Expectations in the country are sky high after a flawless 10-match winning streak, which started with a group stage win over the Australians on October 8, and victory in front of more than 100,000 home fans would surely be the crowning achievement for a generation of Indian players.
Sharma is the man who stands at the centre of the storm and, while he makes no attempt to shy away from the magnitude of the situation, he feels it is crucial that his side do not get side-tracked or blown off course by it.
“Emotionally it’s a big thing, a big occasion. Whatever hard work and dreams you have, you have for this. That day is in front of us,” he said.
“But the biggest challenge for professional athletes is how they can put all this aside and focus on their work. So along with me, all the other 10 players who will play tomorrow, their focus will be more on their work for the team, rather than thinking, ‘this is the biggest moment of my life’.
“Of course it is, there is no doubt. In the back of the mind it is there, you can’t hide from that. But it’s really important to remain calm in such situations because if you are calm and composed, then you can play your role and you can make good decisions in the pressure situation.
“The occasion is very big. You don’t get such occasions every time. You don’t get a chance to play in the finals every time. Since childhood, I’ve grown up watching the 50-over World Cup so, for me, this is the biggest moment. But I know that I have to focus on what my team needs me to do. And I want to put aside everything else for a while.
“I know the importance of tomorrow. So, I just want to keep it nice and relaxed and calm and not get too emotional thinking about what happened in 2011 or what can happen tomorrow.”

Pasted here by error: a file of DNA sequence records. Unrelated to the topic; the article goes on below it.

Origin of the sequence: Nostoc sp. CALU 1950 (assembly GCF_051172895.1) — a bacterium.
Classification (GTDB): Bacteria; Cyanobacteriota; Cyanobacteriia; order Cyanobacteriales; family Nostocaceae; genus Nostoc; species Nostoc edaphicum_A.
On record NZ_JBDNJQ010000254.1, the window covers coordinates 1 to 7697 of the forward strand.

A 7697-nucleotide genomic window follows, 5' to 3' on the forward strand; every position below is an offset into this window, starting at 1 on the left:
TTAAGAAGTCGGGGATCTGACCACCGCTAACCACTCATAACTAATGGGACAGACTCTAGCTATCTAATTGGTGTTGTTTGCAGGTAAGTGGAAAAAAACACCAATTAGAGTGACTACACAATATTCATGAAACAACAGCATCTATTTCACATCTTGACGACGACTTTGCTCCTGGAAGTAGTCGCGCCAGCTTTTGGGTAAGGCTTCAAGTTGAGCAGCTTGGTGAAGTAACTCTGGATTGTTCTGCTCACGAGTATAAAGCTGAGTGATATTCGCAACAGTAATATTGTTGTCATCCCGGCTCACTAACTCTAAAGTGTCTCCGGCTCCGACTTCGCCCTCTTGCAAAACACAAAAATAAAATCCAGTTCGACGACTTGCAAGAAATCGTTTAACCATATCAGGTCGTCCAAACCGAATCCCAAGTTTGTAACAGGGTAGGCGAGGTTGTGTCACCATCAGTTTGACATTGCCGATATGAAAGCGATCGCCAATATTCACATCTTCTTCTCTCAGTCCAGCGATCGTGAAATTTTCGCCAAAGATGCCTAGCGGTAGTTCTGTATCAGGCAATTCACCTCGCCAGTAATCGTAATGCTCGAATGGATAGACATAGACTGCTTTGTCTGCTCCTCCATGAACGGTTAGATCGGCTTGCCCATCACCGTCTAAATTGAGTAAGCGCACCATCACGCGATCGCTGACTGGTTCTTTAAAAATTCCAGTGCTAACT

India are keeping open the option of drafting Ravichandran Ashwin into their XI as a third spin option, even though he has played just once in the tournament to date.
They will look long and hard at the pitch at the Narendra Modi Stadium, a surface last used for their win over Pakistan 37 days ago, and could be tempted if it looks likely to take lots of turn.
One player who will not be making way is Mohammed Shami, who started the World Cup running drinks and has gone on to make himself undroppable. Despite making just six appearances he is the tournament’s top wicket-taker with 23. Seven of those came during a career-best haul in the semi-final against New Zealand and he looks primed for another starring role.
Paying tribute to the experienced seamer, Sharma said: “It was tough for him to not play the initial part of the World Cup but he was there for the team.
“He was there to help Mohammed Siraj, he was there to help Jasprit Bumrah in whatever ways he could. And that shows the quality of him being the team man that he is.
“We had a chat with him about why he missed out and obviously, on the sidelines, he was working on his bowling. The results are there for everyone to see how he has come back from that. Once the opportunity opened up for him, he was right there.”